New Constitutionalism and World Order

New Constitutionalism and World Order

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This path-breaking collection analyses the dialectic between legal and constitutional innovations intended to inscribe corporate power and market disciplines in world order, and the potential for challenges and alternative frameworks of governance to emerge. It provides a comprehensive approach to neo-liberal constitutionalism and regulation and limits to policy autonomy of states, and how this disciplines populations according to the intensifying demands of corporations and market forces in global market civilization. Contributors examine global and local public policy challenges and consider if the ongoing crises of capitalism and world order offer states and societies opportunities to challenge this loss of policy autonomy and potentially to refashion world order. Integrating approaches to governance and world order from both leading and emerging scholars, this is an innovative, indispensable source for policy-makers, civil society organizations, professionals and students in law, politics, economics, sociology, philosophy and international relations.
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Product details

  • Electronic book text
  • Cambridge University Press (Virtual Publishing)
  • Cambridge, United Kingdom
  • 5 b/w illus.
  • 1139699393
  • 9781139699396

Table of contents

1. New constitutionalism and world order: general introduction Stephen Gill and A. Claire Cutler; Part I. Concepts: 2. Market civilization, new constitutionalism and world order Stephen Gill; 3. New constitutionalism and the commodity form of global capitalism A. Claire Cutler; 4. The rule of law as the grundnorm of the new constitutionalism Christopher May; Part II. Genealogy, Origins and World Order: 5. Toward a genealogy of the new constitutionalism: the empire of liberty and domination Tim Di Muzio; 6. The origins of the new constitutionalism: lessons from the 'old' constitutionalism Ran Hirschl; Part III. Multilevel Governance and Neo-liberalization: 7. When the global inhabits the national: fuzzy interactions Saskia Sassen; 8. New constitutionalism and variegated neo-liberalization Neil Brenner, Jamie Peck and Nik Theodore; 9. New constitutionalism and multilevel governance Adam Harmes; Part IV. Trade, Investment and Taxation: 10. How to govern differently: neo-liberalism, new constitutionalism and international investment law David Schneiderman; 11. Trade agreements, the new constitutionalism and public services Scott Sinclair; 12. New constitutionalism, international taxation and crisis Dries Lesage, Mattias Vermeiren and Sacha Dierckx; Part V. Social Reproduction, Welfare and Ecology: 13. Social reproduction, fiscal space and remaking the real constitution Isabella Bakker; 14. New constitutionalism, disciplinary neo-liberalism and the locking in of indebtedness in America Adrienne Roberts; 15. New constitutionalism, neo-liberalism and social policy Janine Brodie; 16. New constitutionalism and the environment: a quest for global law Hilal Elver; Part VI. Globalization from Below and Prospects for a Just New Constitutionalism: 17. Constitutionalism as critical project: the epistemological challenge to politics Gavin W. Anderson; 18. New constitutionalism and geopolitics: notes on legality and legitimacy and prospects for a just new constitutionalism Richard Falk.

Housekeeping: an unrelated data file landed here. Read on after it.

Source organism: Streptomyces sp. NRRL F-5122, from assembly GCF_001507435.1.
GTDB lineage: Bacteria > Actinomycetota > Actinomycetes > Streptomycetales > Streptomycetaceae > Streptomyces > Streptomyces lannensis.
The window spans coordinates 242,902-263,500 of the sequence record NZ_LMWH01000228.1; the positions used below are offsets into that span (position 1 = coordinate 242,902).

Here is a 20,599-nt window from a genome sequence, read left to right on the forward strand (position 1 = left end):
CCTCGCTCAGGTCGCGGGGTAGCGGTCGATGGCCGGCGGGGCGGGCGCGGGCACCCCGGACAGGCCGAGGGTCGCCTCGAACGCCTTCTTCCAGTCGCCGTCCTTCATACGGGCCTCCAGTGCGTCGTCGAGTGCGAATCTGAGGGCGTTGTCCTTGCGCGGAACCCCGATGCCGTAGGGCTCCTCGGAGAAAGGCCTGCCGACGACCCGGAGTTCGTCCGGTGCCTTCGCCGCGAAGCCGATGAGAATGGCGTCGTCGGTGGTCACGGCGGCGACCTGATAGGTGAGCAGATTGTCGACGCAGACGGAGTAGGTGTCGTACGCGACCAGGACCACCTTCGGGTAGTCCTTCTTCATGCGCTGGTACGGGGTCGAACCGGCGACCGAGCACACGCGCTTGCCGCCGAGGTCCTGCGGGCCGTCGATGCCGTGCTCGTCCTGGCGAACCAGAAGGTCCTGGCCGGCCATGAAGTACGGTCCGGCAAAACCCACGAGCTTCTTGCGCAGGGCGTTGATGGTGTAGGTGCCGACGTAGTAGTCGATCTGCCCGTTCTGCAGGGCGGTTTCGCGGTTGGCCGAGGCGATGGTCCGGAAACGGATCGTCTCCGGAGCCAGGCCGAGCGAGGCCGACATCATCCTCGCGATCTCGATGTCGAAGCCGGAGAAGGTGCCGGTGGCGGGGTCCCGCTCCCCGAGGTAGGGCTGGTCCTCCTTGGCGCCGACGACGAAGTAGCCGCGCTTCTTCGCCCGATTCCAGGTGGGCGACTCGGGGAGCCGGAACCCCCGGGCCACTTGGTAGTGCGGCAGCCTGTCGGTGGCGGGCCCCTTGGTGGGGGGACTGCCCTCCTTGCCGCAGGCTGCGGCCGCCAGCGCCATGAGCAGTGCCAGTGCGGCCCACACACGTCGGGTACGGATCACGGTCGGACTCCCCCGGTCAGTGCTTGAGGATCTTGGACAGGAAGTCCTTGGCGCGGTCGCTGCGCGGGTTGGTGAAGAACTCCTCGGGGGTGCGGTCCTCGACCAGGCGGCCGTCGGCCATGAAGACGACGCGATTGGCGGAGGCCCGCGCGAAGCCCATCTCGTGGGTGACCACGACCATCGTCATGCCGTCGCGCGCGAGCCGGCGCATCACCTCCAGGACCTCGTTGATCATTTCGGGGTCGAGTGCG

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Review quote

'The concept of 'the new constitutionalism' informs a distinctive, critical approach to the study of contemporary global governance that emphasizes concrete attempts to institutionalize neo-liberalism. This volume provides a welcome introduction to the range and depth of the scholarship that adopts this approach.' Craig N. Murphy, M. Margaret Ball Professor of International Relations, Wellesley College and Research Professor of Global Governance, University of Massachusetts, Boston '... a comprehensive overview of work on new constitutionalism in a single volume.' Tore Fougner, International Affairs
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About Stephen Gill

Stephen Gill is Distinguished Research Professor in the Department of Political Science at York University, Toronto. A. Claire Cutler is Professor of International Law and International Relations in the Department of Political Science at the University of Victoria.
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